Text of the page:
OKLAHOMA v. NEW MEXICO
Argument of Marian Matthews
Chief Justice Rehnquist: We'll hear argument now in No. 109 Original, Oklahoma and Texas v. New Mexico.
Mr. Matthews: Mr. Chief Justice, and may it please the Court:
This is an original proceeding involving the states of New Mexico, Texas, and Oklahoma, and it involves the Canadian River Compact, a compact negotiated and signed by the parties in 1950 and adopted by Congress in 1952.
New Mexico takes exception to Part VII of the Special Master's Report.
The issue is whether under the compact New Mexico is entitled to unrestricted storage of all waters of the Canadian River originating above Conchas Dam.
New Mexico submits that it is entitled to such storage, unrestricted either as to quantity or as to place under the terms of the compact.
The Canadian River rises in northeast New Mexico and it flows through the panhandle of Texas eventually over into Oklahoma.
There are three dams along the way which are of interest in this litigation.
The first, in New Mexico, is the Conchas Dam, built in 1939, 11 years before the compact was ever signed.
65 river miles further east is Ute Dam, or Ute Reservoir, which is also located in the State of New Mexico, and was built in 1963.
And then another 165 river miles further east is Lake Meredith, which is located north of Amarillo, Texas, and was built in 1964.
There are two provisions of the compact which are at issue in this litigation to the extent that New Mexico takes exception with the Master's Report.
We believe that the language of those two provisions is critical.
The compact itself is set forth as an appendix either to the Special Master's Report or to New Mexico's brief.
Unknown Speaker: Are the provisions of the compact that you are talking about in your brief?
Mr. Matthews: Yes.
It's Appendix A to New Mexico... excuse me, Appendix A to New Mexico's brief, Your Honor.
And specifically, the part that I'm going to ask the Court to look at is on page 2a.
It is Article IV(a) and Article IV(b).
Article IV(a) gives New Mexico free and unrestricted use of all waters originating in the drainage basin on the Canadian River above the Conchas Dam.
And Article IV(b) gives New Mexico free and unrestricted use of all waters originating below the Conchas Dam, subject to a 200,000 acre-foot conservation storage limitation on waters originating below Conchas.
The dispute in reference to Article IV and what it means arose about a year and a half after this litigation originally began.
Initially Texas and Oklahoma had sued the State of New Mexico, claiming that the size of Ute Reservoir, which was enlarged in 1984, violated Article IV(b) and Article II(d) of the compact.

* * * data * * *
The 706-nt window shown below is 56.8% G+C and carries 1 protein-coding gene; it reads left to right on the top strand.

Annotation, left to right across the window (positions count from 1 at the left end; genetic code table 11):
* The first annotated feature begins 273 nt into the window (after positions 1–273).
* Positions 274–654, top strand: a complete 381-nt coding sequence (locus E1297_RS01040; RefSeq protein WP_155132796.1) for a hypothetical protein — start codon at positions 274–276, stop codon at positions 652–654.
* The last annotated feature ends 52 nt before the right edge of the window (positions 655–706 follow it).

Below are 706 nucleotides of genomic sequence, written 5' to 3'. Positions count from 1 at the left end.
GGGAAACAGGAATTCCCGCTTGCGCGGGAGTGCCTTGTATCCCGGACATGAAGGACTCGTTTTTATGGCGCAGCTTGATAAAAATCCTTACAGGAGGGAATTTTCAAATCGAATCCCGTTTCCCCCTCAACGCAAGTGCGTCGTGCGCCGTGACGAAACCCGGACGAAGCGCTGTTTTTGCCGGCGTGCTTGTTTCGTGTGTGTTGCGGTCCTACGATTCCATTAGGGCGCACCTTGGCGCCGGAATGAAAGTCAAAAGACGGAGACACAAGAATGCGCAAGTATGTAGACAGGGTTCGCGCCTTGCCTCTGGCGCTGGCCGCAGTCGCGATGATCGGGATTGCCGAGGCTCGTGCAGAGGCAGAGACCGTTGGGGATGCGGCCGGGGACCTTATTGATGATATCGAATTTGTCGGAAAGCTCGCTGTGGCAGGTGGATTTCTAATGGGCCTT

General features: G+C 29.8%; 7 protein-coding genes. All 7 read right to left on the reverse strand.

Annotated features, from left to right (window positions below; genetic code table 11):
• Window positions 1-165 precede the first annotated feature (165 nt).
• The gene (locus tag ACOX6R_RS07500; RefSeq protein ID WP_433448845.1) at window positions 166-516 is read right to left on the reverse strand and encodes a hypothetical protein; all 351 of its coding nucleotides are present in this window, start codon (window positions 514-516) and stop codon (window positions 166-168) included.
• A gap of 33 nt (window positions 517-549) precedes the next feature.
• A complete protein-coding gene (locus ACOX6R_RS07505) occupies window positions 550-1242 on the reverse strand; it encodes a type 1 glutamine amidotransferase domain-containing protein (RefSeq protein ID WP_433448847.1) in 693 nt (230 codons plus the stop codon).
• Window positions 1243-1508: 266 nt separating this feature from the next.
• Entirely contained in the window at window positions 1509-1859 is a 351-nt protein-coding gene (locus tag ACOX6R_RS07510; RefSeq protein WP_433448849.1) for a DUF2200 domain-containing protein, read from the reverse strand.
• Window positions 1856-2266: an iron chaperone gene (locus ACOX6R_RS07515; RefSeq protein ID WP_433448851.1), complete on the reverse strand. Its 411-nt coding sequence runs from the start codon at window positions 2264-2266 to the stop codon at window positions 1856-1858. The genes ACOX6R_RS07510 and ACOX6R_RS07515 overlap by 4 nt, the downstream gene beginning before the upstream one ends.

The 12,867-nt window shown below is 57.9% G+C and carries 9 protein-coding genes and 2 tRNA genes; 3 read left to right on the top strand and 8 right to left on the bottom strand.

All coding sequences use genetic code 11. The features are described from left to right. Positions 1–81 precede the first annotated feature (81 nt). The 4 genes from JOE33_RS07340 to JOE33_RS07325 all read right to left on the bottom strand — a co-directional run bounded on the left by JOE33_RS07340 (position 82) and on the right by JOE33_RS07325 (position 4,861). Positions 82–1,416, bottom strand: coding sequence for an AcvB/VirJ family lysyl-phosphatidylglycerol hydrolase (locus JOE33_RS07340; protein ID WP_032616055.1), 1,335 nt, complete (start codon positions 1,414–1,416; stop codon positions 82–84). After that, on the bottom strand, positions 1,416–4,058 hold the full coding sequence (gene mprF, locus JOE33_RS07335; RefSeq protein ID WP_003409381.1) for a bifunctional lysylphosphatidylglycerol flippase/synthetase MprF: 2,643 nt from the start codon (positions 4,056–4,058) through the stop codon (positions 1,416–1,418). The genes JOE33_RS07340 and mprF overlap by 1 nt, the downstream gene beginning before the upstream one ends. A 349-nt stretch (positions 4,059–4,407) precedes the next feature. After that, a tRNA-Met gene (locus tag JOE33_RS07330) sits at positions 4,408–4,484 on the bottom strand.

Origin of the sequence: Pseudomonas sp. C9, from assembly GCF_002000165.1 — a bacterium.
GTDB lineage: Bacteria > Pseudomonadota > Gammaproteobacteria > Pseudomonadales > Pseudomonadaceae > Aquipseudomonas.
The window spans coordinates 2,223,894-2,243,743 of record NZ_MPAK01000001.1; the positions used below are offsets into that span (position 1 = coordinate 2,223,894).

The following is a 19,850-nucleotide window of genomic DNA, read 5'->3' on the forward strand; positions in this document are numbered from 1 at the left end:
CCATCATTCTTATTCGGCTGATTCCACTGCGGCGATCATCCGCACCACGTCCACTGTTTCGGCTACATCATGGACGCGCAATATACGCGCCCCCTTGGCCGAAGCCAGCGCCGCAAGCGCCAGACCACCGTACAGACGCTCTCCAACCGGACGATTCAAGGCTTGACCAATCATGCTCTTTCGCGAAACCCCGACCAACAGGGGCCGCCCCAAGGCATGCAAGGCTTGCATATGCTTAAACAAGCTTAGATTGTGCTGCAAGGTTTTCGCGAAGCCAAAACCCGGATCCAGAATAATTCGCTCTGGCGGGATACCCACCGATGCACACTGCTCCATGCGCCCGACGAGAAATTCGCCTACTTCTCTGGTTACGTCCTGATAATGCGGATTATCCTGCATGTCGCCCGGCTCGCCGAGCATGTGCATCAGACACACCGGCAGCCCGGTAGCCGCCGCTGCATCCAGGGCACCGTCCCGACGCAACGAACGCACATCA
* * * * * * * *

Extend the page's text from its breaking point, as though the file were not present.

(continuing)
The Master has resolved that issue in favor of New Mexico.
Article IV(a) and (b) became a major focus after Conchas began to spill in the spring of 1987.
It was the first major spill of the Conchas Dam since approximately 1941-42, which of course predates the compact.
Being a spill, the water flowed over Conchas and downstream into Ute Reservoir, and approximately 100,000 acre-feet of that water, about 40 percent of the spill, was either released or went ahead and spilled into Texas, presumably most of it flowing on to Lake Meredith.
New Mexico caught about 60 percent of those Conchas spill waters at the Ute Reservoir, and it did not count those spill waters against its 200,000 acre-foot limitation on below Conchas waters, and the reason was because the spill came from waters originating above Conchas, and under Article IV(a) there was no restriction on how much water New Mexico got to store if it originated above Conchas.
Unknown Speaker: I suppose there wouldn't have been any argument on this point if instead of building Ute Reservoir you had enlarged Conchas Dam?
Mr. Matthews: That's precisely right, Your Honor.
Unknown Speaker: And you could have caught the floodwaters in that dam and nobody could have hardly disputed your right to do that.
Mr. Matthews: That's right.
And in fact the parties and the Master in his report agree that there is absolutely no restriction on how big New Mexico could build Ute, I'm sorry, Conchas Dam and capture every drop of water that might ever be generated in the upper basin.
So the issue became whether or not it makes a difference whether or not New Mexico chose instead of enlarging Conchas to enlarge Ute, and does it make a difference now that we catch the water of the spills downstream versus upstream behind the Conchas Dam.
The result of catching the spills in the Ute Reservoir in 1987 was that as a result Ute Reservoir exceeded 200,000 acre-feet of storage.
And in December of 1988 Texas and Oklahoma filed a supplemental complaint claiming that New Mexico was in violation of Article IV(b)'s storage limitation because we had more than, at least they claimed we had more than 200,000 acre-feet of water in Ute Reservoir.
Unknown Speaker: But your, you claim that limitation only applies to water originating below Conchas; is that it?
Mr. Matthews: That's right, Your Honor.
That is precisely our point.
The Master agreed with Texas and Oklahoma, and he decided in effect that if New Mexico chose to store its water originating above Conchas, if New Mexico chose to store that in the downstream reservoir at Ute, then that water became subject to the 200,000 acre-foot limitation on water originating below Conchas.
It became subject to Article IV(b) of the compact.
Unknown Speaker: Ms. Matthews, is it practicable to measure how much of the water in the Ute Reservoir is from upper, above Conchas drainage and how much below?
Mr. Matthews: Yes, Your Honor.
The focus is not on the molecules of water.
Obviously there is no particular distinction in the quality of the water above and below Conchas.
But from an engineering standpoint, using a doctrine called the doctrine of exchange, which I am not an engineer and I cannot explain in any detail to the Court, but using that doctrine you analogize the water to blocks of water, and it's done in other compacts; the Pecos Compact, the Rio Grande Compact, and so forth.